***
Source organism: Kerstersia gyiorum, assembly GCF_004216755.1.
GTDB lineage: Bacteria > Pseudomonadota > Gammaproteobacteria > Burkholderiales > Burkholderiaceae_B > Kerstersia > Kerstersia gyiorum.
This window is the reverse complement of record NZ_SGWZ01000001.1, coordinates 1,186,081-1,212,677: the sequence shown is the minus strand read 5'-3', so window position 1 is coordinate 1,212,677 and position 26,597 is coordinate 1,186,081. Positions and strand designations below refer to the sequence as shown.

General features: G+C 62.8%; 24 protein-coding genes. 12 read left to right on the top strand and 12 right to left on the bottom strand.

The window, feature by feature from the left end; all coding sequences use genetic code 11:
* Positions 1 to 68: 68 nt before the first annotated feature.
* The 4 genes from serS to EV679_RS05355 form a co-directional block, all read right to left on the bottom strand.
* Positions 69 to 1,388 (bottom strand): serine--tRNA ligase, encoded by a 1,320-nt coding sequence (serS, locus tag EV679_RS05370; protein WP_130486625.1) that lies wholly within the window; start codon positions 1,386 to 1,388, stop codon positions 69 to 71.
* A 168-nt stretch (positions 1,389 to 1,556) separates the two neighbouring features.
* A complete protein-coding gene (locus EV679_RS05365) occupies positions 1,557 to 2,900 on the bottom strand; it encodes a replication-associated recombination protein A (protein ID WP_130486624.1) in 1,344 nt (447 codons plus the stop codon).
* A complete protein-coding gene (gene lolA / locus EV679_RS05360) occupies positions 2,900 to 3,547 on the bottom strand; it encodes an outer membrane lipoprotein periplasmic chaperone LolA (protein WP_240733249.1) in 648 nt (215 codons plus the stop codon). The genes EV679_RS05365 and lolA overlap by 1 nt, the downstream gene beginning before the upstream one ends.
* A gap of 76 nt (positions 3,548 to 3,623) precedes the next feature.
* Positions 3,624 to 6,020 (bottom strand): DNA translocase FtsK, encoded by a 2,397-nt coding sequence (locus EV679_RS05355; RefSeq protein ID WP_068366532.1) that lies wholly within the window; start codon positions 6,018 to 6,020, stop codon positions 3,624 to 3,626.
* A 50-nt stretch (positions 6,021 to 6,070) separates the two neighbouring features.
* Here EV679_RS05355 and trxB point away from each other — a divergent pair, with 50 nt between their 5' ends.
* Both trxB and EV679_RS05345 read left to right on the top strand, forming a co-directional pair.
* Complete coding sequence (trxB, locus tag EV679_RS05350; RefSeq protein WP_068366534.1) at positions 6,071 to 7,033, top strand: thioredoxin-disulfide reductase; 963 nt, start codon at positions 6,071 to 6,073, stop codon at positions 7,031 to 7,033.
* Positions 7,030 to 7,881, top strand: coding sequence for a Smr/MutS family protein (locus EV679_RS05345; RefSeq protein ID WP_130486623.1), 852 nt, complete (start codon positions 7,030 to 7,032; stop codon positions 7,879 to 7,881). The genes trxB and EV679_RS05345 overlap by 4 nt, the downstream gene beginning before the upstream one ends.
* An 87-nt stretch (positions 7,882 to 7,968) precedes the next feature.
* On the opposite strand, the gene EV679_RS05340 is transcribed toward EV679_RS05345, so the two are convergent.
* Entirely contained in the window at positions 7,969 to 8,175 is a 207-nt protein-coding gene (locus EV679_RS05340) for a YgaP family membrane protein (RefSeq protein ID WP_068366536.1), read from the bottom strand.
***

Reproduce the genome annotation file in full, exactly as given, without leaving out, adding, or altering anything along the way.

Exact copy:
Source organism: Kerstersia gyiorum, assembly GCF_004216755.1.
GTDB lineage: Bacteria > Pseudomonadota > Gammaproteobacteria > Burkholderiales > Burkholderiaceae_B > Kerstersia > Kerstersia gyiorum.
This window is the reverse complement of record NZ_SGWZ01000001.1, coordinates 1,186,081-1,212,677: the sequence shown is the minus strand read 5'-3', so window position 1 is coordinate 1,212,677 and position 26,597 is coordinate 1,186,081. Positions and strand designations below refer to the sequence as shown.

General features: G+C 62.8%; 24 protein-coding genes. 12 read left to right on the top strand and 12 right to left on the bottom strand.

The window, feature by feature from the left end; all coding sequences use genetic code 11:
* Positions 1 to 68: 68 nt before the first annotated feature.
* The 4 genes from serS to EV679_RS05355 form a co-directional block, all read right to left on the bottom strand.
* Positions 69 to 1,388 (bottom strand): serine--tRNA ligase, encoded by a 1,320-nt coding sequence (serS, locus tag EV679_RS05370; protein WP_130486625.1) that lies wholly within the window; start codon positions 1,386 to 1,388, stop codon positions 69 to 71.
* A 168-nt stretch (positions 1,389 to 1,556) separates the two neighbouring features.
* A complete protein-coding gene (locus EV679_RS05365) occupies positions 1,557 to 2,900 on the bottom strand; it encodes a replication-associated recombination protein A (protein ID WP_130486624.1) in 1,344 nt (447 codons plus the stop codon).
* A complete protein-coding gene (gene lolA / locus EV679_RS05360) occupies positions 2,900 to 3,547 on the bottom strand; it encodes an outer membrane lipoprotein periplasmic chaperone LolA (protein WP_240733249.1) in 648 nt (215 codons plus the stop codon). The genes EV679_RS05365 and lolA overlap by 1 nt, the downstream gene beginning before the upstream one ends.
* A gap of 76 nt (positions 3,548 to 3,623) precedes the next feature.
* Positions 3,624 to 6,020 (bottom strand): DNA translocase FtsK, encoded by a 2,397-nt coding sequence (locus EV679_RS05355; RefSeq protein ID WP_068366532.1) that lies wholly within the window; start codon positions 6,018 to 6,020, stop codon positions 3,624 to 3,626.
* A 50-nt stretch (positions 6,021 to 6,070) separates the two neighbouring features.
* Here EV679_RS05355 and trxB point away from each other — a divergent pair, with 50 nt between their 5' ends.
* Both trxB and EV679_RS05345 read left to right on the top strand, forming a co-directional pair.
* Complete coding sequence (trxB, locus tag EV679_RS05350; RefSeq protein WP_068366534.1) at positions 6,071 to 7,033, top strand: thioredoxin-disulfide reductase; 963 nt, start codon at positions 6,071 to 6,073, stop codon at positions 7,031 to 7,033.
* Positions 7,030 to 7,881, top strand: coding sequence for a Smr/MutS family protein (locus EV679_RS05345; RefSeq protein ID WP_130486623.1), 852 nt, complete (start codon positions 7,030 to 7,032; stop codon positions 7,879 to 7,881). The genes trxB and EV679_RS05345 overlap by 4 nt, the downstream gene beginning before the upstream one ends.
* An 87-nt stretch (positions 7,882 to 7,968) precedes the next feature.
* On the opposite strand, the gene EV679_RS05340 is transcribed toward EV679_RS05345, so the two are convergent.
* Entirely contained in the window at positions 7,969 to 8,175 is a 207-nt protein-coding gene (locus EV679_RS05340) for a YgaP family membrane protein (RefSeq protein ID WP_068366536.1), read from the bottom strand.